Yes, that is also true, but the general point is that the overall timetable is not in our control; it is in the other side’s control. As we have seen throughout this entire negotiation, the moment we gave away sequencing at the beginning, we gave an advantage to the other side. My right hon. Friend Mr Jones, the former Minister of State, is nodding: he remembers it.
There are essentially three emblematic conclusions to this. The first is the World Trade Organisation, which we have talked about already—I doubt whether it will be a deliberate conclusion, but it is a possible one—the second is Norway, which a number of Members on both sides of the House have suggested might be the best outcome, and the third is Canada plus, plus, plus. There are compromises between them; there are mixtures of them; but those three essentially capture the possible outcomes.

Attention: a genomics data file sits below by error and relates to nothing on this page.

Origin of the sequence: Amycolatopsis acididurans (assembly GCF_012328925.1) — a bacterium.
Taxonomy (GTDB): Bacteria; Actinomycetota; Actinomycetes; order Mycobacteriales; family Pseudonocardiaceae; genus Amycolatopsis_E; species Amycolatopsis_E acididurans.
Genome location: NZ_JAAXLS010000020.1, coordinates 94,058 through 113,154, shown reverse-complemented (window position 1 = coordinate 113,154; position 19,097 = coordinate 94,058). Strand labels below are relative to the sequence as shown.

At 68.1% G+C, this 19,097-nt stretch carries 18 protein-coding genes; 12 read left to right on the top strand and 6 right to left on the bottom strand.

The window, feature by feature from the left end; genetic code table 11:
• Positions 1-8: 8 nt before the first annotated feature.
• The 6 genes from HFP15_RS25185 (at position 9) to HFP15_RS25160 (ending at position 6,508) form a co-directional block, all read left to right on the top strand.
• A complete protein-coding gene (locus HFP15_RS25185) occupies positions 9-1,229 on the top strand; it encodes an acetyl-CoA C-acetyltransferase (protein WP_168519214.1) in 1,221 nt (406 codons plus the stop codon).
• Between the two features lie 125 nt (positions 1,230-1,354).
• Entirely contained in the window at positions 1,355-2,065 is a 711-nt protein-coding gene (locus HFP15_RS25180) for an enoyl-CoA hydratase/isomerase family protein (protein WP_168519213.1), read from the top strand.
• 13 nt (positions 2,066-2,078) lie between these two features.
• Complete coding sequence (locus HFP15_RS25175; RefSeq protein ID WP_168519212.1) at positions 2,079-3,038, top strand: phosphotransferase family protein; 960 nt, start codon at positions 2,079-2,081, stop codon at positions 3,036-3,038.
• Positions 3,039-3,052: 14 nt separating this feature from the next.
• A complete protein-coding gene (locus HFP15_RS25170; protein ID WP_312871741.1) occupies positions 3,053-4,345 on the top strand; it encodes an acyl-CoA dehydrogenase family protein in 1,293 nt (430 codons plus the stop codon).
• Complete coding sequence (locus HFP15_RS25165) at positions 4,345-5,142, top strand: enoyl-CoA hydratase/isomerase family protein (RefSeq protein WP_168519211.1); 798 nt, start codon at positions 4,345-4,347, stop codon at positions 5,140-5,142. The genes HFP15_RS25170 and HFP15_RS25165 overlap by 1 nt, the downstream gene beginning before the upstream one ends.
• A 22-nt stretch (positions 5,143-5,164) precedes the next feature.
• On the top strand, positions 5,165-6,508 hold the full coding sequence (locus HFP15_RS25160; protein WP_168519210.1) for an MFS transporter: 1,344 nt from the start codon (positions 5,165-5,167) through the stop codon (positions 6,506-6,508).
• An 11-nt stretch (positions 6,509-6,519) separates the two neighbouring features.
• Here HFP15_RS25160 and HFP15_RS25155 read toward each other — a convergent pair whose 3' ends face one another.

Let me start with the issue on which I disagree with pretty much everyone who has spoken so far: the World Trade Organisation deal, the so-called no deal. The Chancellor called it a strict no deal, because he knows full well all the preparations that have been made in the Government to create a basic no deal, or basic negotiated outcome. There is a whole stratum, a whole spectrum, of possible types of no deal. Some of them deal with the issues that my hon. Friend Nigel Huddleston raised earlier—aviation, data and so on. If this deal goes down, as I think it will in a few days, there will be a scramble in London and Brussels to start putting those one-on-one, unilateral negotiations together. So there is a range of possibilities.